By Alhazen, A. Mark Smith
Someday among 1028 and 1038, Ibn al-Haytham accomplished his huge optical synthesis, Kitab al-Manazir ("Book of Optics"). by means of no later than 1200, and maybe a little previous, this treatise seemed in Latin less than the name De aspectibus. In that shape it was once attributed to a undeniable "Alhacen." those alterations in identify and authorial designation are indicative of the profound transformations among the 2 models, Arabic and Latin, of the treatise. in lots of methods, actually, they are often seemed no longer easily as assorted models of an identical paintings, yet as various works of their personal correct. consequently, the Arab writer, Ibn al-Haytham, and his Latin incarnation, Alhacen, symbolize specified, occasionally even conflicting, interpretive voices. And an analogous holds for his or her respective texts. To complicate concerns, "Alhacen" doesn't signify a unmarried interpretive voice. there have been no less than translators at paintings at the Latin textual content, one among them adhering faithfully to the Arabic unique, the opposite content material with distilling, even paraphrasing, the Arabic unique. accordingly, the Latin textual content offers no longer one, yet at the very least faces to the reader. This two-volume serious variation represents fourteen years of labor on Dr. Smith's half. provided the 2001 J. F. Lewis Award.
Read Online or Download Alhacen's Theory of Visual Perception (First Three Books of Alhacen's De Aspectibus), Volume One - Introduction and Latin Text (Transactions of the American Philosophical Society) PDF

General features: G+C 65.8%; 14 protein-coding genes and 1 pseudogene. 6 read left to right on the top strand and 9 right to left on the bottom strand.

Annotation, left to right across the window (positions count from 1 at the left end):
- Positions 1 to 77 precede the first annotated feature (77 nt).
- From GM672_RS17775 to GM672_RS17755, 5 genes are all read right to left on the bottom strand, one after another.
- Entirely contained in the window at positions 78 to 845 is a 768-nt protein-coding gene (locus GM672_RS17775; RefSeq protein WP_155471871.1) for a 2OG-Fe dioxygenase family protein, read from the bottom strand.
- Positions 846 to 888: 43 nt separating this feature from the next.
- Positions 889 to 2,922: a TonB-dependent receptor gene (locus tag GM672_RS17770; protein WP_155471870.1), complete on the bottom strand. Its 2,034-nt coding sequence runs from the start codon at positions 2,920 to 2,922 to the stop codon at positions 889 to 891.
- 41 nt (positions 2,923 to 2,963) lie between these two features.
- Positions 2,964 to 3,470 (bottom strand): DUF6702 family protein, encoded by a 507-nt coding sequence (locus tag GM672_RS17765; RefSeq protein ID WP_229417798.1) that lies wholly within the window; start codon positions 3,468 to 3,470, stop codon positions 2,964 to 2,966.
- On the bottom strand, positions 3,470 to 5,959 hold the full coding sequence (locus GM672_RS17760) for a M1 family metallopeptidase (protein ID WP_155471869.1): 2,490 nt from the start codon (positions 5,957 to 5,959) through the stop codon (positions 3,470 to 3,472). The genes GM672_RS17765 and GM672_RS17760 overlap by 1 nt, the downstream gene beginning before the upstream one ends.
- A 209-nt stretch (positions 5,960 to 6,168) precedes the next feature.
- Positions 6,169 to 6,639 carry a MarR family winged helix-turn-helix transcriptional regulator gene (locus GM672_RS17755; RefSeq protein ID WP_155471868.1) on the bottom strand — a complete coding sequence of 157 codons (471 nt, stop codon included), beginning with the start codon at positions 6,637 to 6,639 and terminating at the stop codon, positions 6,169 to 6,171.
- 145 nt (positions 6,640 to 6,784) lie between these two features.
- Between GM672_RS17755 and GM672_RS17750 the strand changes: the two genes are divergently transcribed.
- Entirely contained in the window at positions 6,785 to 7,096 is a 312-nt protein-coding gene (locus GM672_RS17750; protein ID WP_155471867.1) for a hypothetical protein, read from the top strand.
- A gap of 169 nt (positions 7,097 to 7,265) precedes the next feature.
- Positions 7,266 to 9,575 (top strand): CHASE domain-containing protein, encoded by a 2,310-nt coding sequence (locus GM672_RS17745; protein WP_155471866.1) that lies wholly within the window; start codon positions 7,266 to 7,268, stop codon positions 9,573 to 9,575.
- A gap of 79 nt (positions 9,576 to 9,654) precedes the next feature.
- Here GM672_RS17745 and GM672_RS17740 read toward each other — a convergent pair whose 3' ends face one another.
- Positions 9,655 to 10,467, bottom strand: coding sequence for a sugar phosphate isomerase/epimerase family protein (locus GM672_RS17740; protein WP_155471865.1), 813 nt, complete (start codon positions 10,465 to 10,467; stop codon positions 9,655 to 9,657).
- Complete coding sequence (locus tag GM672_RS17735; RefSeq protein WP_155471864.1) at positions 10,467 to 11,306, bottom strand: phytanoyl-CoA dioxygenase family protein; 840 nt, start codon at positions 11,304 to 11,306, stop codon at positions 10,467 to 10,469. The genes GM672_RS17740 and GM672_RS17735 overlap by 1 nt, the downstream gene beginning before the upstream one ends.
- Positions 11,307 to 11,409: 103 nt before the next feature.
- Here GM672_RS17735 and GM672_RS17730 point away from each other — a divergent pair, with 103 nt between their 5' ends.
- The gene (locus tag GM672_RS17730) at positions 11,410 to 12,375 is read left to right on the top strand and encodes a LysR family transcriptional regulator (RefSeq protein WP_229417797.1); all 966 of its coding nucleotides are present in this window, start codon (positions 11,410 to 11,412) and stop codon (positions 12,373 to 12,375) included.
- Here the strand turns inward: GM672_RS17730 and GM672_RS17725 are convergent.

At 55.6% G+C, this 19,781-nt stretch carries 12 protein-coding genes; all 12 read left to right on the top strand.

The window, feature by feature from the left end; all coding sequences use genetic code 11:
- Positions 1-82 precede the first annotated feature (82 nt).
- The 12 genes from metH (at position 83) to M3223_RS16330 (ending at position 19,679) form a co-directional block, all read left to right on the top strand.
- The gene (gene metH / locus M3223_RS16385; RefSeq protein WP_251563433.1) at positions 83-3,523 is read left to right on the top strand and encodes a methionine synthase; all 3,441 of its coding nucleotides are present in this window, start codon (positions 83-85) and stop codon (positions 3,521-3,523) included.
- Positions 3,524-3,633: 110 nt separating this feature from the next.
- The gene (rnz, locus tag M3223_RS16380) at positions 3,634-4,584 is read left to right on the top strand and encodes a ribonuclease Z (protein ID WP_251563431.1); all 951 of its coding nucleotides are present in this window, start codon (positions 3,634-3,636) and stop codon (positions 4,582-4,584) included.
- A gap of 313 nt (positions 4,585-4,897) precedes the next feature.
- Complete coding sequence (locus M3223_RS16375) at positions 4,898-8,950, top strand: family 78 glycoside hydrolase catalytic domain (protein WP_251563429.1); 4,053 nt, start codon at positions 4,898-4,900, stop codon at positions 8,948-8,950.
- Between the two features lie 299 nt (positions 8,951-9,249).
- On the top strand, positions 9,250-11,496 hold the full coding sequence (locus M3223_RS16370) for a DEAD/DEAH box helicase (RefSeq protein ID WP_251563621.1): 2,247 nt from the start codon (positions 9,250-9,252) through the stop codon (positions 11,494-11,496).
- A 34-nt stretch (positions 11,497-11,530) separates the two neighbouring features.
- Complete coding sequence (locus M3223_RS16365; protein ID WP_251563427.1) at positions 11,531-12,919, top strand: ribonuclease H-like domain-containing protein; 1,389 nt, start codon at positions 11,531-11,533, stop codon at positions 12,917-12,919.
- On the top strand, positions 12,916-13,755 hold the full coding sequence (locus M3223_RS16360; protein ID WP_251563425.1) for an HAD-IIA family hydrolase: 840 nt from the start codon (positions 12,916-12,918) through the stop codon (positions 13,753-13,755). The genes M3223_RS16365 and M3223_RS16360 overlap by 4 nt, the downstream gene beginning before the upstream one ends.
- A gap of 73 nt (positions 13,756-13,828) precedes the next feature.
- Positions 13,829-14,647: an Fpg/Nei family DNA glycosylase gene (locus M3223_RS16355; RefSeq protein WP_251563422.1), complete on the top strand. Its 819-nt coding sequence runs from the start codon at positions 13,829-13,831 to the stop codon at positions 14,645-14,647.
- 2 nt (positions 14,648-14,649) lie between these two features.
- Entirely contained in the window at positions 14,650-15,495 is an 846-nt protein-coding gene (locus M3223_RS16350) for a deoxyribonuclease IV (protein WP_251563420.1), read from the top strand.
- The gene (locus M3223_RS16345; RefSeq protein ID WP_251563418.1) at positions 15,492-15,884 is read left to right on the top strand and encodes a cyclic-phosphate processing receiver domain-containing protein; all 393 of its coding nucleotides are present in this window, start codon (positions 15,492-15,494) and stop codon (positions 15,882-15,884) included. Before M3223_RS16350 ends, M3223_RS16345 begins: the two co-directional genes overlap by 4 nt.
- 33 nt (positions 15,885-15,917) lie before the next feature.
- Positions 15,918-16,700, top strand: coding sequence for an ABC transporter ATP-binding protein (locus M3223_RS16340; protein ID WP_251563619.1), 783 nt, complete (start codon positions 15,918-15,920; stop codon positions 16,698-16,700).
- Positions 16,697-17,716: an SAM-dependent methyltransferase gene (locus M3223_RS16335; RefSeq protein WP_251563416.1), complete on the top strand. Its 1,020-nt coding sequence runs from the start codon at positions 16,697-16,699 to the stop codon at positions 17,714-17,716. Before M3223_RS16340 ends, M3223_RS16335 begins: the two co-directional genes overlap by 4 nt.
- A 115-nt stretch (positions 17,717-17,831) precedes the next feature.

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Additional resources for Alhacen's Theory of Visual Perception (First Three Books of Alhacen's De Aspectibus), Volume One - Introduction and Latin Text (Transactions of the American Philosophical Society)
87 Color, in short, is immediately visible; all other qualities that are subject to visual perception are mediately visible. 88 Occupying the surfaces of bodies, moreover, color defines them for sight by providing the boundary-conditions under which they are visually grasped as discrete wholes. 89 Like Euclid, Ptolemy places the burden for explaining spatial perception squarely upon the visual cone. ,up, down, left, right). 90 This ability to gauge distances plays a crucial part in most spatial perceptions.
Were it to be thus exposed to external irritants, it would suffer immediate damage because of its fragile structure. Consequently, it is afforded dual protection, first by an INTRODUCTION xxxix extension of the choroid tunic that originates at the equator of the spherical crystalline lens and enfolds some, though not all, of its anterior portion. This anterior extension constitutes what we today call the iris, the circular perforation in its middle forming the pupil. The second level of protection is provided by a thin, transparent, and very hard extension of the sclera that projects out beyond both the anterior surface of the lens and the iris that covers it.
152 z figure 7 With this demonstration,al-Kindi has brought three points to the fore. First, radiation should be understood as absolutely punctiform, each "luminous"point radiatingits "form"in a sphere of propagation, insofaras thatis possible,barringany impediment(as,for example,from the surface of the eye). Second, radiation is absolutely continuous; it does not occur along discrete, rectilinearlines, although the sphere of propagationcanbe resolvedinto such lines for analyticpurposes. Third, the operativepartof the eye in the generationand propagationof visual power is not the center,as it is for Ptolemy and, by implication,Euclid; it is, rather,the surfaceitself.
Alhacen's Theory of Visual Perception (First Three Books of Alhacen's De Aspectibus), Volume One - Introduction and Latin Text (Transactions of the American Philosophical Society) by Alhazen, A. Mark Smith